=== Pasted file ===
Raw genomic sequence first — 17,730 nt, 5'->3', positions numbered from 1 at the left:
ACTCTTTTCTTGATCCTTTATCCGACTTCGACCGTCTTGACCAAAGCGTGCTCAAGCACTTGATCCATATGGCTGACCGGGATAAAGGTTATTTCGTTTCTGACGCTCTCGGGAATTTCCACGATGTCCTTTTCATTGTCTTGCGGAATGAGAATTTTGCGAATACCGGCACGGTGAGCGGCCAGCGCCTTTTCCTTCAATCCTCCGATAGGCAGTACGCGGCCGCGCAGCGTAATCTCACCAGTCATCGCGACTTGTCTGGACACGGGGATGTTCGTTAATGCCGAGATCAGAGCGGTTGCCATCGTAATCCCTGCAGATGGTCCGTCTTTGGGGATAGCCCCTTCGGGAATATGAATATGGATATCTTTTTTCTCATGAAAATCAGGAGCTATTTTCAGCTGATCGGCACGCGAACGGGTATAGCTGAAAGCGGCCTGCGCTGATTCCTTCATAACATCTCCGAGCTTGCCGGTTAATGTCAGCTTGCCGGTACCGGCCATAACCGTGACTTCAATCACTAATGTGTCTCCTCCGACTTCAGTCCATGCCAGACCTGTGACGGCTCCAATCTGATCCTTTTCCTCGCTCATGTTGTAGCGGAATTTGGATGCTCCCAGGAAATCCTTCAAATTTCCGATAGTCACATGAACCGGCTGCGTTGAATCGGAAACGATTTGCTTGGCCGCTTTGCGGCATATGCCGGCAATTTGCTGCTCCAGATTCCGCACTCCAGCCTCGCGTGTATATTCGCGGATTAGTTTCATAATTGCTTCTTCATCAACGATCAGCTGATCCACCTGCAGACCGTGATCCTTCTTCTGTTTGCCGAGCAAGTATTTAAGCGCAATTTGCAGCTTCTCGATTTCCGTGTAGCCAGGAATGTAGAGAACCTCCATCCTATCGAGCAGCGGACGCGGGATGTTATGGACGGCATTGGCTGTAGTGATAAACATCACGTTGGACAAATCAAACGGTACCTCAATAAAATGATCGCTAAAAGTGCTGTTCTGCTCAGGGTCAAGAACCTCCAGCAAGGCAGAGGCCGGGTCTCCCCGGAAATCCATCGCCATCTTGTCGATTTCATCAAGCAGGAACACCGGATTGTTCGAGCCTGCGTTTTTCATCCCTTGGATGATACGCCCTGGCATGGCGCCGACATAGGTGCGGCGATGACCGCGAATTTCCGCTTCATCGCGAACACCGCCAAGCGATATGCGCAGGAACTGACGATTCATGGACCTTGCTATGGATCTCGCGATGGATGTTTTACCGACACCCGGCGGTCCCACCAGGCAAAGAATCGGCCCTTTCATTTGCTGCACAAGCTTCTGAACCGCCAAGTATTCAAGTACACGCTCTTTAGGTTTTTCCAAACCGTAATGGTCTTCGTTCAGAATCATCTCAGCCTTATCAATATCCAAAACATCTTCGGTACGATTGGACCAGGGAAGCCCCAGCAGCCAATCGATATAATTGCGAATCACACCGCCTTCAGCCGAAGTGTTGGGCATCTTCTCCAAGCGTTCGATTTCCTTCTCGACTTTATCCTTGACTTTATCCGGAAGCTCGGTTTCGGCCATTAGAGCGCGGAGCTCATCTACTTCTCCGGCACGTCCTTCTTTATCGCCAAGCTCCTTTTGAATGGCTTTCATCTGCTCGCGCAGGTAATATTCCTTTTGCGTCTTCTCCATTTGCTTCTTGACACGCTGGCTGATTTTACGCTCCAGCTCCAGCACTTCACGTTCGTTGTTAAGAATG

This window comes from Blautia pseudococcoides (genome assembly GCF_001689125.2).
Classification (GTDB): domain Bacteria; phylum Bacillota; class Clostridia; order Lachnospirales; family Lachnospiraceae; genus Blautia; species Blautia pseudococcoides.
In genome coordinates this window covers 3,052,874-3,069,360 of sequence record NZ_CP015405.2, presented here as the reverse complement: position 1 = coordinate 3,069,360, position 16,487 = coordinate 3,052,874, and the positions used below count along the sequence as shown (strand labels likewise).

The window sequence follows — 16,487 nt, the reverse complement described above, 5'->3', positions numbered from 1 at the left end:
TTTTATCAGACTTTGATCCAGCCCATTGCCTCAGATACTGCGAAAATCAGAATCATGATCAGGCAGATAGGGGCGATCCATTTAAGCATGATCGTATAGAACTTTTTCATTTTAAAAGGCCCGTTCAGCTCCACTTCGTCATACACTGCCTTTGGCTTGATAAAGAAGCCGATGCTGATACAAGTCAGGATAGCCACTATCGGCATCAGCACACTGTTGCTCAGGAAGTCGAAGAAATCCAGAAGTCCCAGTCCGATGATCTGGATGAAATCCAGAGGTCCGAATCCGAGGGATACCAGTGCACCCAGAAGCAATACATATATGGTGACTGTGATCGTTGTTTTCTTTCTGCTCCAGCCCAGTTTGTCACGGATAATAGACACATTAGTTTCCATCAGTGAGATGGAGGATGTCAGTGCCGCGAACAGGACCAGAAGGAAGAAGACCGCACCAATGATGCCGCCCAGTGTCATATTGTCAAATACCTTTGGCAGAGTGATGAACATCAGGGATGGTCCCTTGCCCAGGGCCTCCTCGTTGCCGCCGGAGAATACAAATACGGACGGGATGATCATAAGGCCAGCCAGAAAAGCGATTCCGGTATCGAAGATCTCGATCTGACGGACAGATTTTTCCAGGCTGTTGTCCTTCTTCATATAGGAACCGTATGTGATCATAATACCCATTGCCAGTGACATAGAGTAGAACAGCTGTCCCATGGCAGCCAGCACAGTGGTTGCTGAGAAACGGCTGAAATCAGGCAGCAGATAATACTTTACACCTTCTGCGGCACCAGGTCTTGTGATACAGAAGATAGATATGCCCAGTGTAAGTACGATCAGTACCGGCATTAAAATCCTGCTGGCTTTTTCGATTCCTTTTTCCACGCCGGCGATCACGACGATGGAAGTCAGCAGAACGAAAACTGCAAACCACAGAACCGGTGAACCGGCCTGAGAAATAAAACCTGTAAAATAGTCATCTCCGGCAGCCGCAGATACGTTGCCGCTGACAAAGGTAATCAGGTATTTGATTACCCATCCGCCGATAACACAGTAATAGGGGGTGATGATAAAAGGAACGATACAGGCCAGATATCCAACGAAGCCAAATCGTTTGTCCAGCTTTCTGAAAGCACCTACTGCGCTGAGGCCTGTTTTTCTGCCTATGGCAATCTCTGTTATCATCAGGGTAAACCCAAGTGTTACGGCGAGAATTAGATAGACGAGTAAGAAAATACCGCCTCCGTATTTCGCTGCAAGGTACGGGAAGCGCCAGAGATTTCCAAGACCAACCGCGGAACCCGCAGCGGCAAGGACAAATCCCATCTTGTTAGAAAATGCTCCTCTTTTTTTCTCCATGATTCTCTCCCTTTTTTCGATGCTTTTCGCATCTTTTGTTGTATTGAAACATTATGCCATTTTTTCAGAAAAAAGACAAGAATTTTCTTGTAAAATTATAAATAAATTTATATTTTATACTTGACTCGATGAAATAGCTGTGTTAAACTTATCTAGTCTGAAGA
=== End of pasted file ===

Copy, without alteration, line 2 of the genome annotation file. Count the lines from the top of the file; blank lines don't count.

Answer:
ACTCTTTTCTTGATCCTTTATCCGACTTCGACCGTCTTGACCAAAGCGTGCTCAAGCACTTGATCCATATGGCTGACCGGGATAAAGGTTATTTCGTTTCTGACGCTCTCGGGAATTTCCACGATGTCCTTTTCATTGTCTTGCGGAATGAGAATTTTGCGAATACCGGCACGGTGAGCGGCCAGCGCCTTTTCCTTCAATCCTCCGATAGGCAGTACGCGGCCGCGCAGCGTAATCTCACCAGTCATCGCGACTTGTCTGGACACGGGGATGTTCGTTAATGCCGAGATCAGAGCGGTTGCCATCGTAATCCCTGCAGATGGTCCGTCTTTGGGGATAGCCCCTTCGGGAATATGAATATGGATATCTTTTTTCTCATGAAAATCAGGAGCTATTTTCAGCTGATCGGCACGCGAACGGGTATAGCTGAAAGCGGCCTGCGCTGATTCCTTCATAACATCTCCGAGCTTGCCGGTTAATGTCAGCTTGCCGGTACCGGCCATAACCGTGACTTCAATCACTAATGTGTCTCCTCCGACTTCAGTCCATGCCAGACCTGTGACGGCTCCAATCTGATCCTTTTCCTCGCTCATGTTGTAGCGGAATTTGGATGCTCCCAGGAAATCCTTCAAATTTCCGATAGTCACATGAACCGGCTGCGTTGAATCGGAAACGATTTGCTTGGCCGCTTTGCGGCATATGCCGGCAATTTGCTGCTCCAGATTCCGCACTCCAGCCTCGCGTGTATATTCGCGGATTAGTTTCATAATTGCTTCTTCATCAACGATCAGCTGATCCACCTGCAGACCGTGATCCTTCTTCTGTTTGCCGAGCAAGTATTTAAGCGCAATTTGCAGCTTCTCGATTTCCGTGTAGCCAGGAATGTAGAGAACCTCCATCCTATCGAGCAGCGGACGCGGGATGTTATGGACGGCATTGGCTGTAGTGATAAACATCACGTTGGACAAATCAAACGGTACCTCAATAAAATGATCGCTAAAAGTGCTGTTCTGCTCAGGGTCAAGAACCTCCAGCAAGGCAGAGGCCGGGTCTCCCCGGAAATCCATCGCCATCTTGTCGATTTCATCAAGCAGGAACACCGGATTGTTCGAGCCTGCGTTTTTCATCCCTTGGATGATACGCCCTGGCATGGCGCCGACATAGGTGCGGCGATGACCGCGAATTTCCGCTTCATCGCGAACACCGCCAAGCGATATGCGCAGGAACTGACGATTCATGGACCTTGCTATGGATCTCGCGATGGATGTTTTACCGACACCCGGCGGTCCCACCAGGCAAAGAATCGGCCCTTTCATTTGCTGCACAAGCTTCTGAACCGCCAAGTATTCAAGTACACGCTCTTTAGGTTTTTCCAAACCGTAATGGTCTTCGTTCAGAATCATCTCAGCCTTATCAATATCCAAAACATCTTCGGTACGATTGGACCAGGGAAGCCCCAGCAGCCAATCGATATAATTGCGAATCACACCGCCTTCAGCCGAAGTGTTGGGCATCTTCTCCAAGCGTTCGATTTCCTTCTCGACTTTATCCTTGACTTTATCCGGAAGCTCGGTTTCGGCCATTAGAGCGCGGAGCTCATCTACTTCTCCGGCACGTCCTTCTTTATCGCCAAGCTCCTTTTGAATGGCTTTCATCTGCTCGCGCAGGTAATATTCCTTTTGCGTCTTCTCCATTTGCTTCTTGACACGCTGGCTGATTTTACGCTCCAGCTCCAGCACTTCACGTTCGTTGTTAAGAATG